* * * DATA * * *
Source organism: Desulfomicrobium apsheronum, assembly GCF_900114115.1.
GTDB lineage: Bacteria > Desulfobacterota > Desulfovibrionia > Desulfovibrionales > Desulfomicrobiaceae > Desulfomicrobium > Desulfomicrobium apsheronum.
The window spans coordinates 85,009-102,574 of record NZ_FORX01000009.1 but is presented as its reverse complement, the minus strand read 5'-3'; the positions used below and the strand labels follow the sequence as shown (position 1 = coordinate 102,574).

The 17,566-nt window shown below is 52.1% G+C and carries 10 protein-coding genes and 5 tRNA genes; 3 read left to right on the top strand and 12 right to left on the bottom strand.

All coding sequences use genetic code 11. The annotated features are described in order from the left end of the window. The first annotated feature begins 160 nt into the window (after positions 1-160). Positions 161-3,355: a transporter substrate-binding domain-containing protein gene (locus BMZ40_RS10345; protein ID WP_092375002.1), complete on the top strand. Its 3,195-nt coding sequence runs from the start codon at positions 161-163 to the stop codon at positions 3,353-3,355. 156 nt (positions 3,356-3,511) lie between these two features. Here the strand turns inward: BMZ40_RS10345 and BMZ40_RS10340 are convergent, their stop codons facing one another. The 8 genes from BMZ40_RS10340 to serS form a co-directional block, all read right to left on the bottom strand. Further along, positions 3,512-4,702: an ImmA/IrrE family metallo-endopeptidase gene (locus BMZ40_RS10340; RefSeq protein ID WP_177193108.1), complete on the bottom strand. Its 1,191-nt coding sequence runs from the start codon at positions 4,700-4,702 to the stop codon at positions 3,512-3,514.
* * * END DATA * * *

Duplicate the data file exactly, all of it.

Source organism: Desulfomicrobium apsheronum, assembly GCF_900114115.1.
GTDB lineage: Bacteria > Desulfobacterota > Desulfovibrionia > Desulfovibrionales > Desulfomicrobiaceae > Desulfomicrobium > Desulfomicrobium apsheronum.
The window spans coordinates 85,009-102,574 of record NZ_FORX01000009.1 but is presented as its reverse complement, the minus strand read 5'-3'; the positions used below and the strand labels follow the sequence as shown (position 1 = coordinate 102,574).

The 17,566-nt window shown below is 52.1% G+C and carries 10 protein-coding genes and 5 tRNA genes; 3 read left to right on the top strand and 12 right to left on the bottom strand.

All coding sequences use genetic code 11. The annotated features are described in order from the left end of the window. The first annotated feature begins 160 nt into the window (after positions 1-160). Positions 161-3,355: a transporter substrate-binding domain-containing protein gene (locus BMZ40_RS10345; protein ID WP_092375002.1), complete on the top strand. Its 3,195-nt coding sequence runs from the start codon at positions 161-163 to the stop codon at positions 3,353-3,355. 156 nt (positions 3,356-3,511) lie between these two features. Here the strand turns inward: BMZ40_RS10345 and BMZ40_RS10340 are convergent, their stop codons facing one another. The 8 genes from BMZ40_RS10340 to serS form a co-directional block, all read right to left on the bottom strand. Further along, positions 3,512-4,702: an ImmA/IrrE family metallo-endopeptidase gene (locus BMZ40_RS10340; RefSeq protein ID WP_177193108.1), complete on the bottom strand. Its 1,191-nt coding sequence runs from the start codon at positions 4,700-4,702 to the stop codon at positions 3,512-3,514.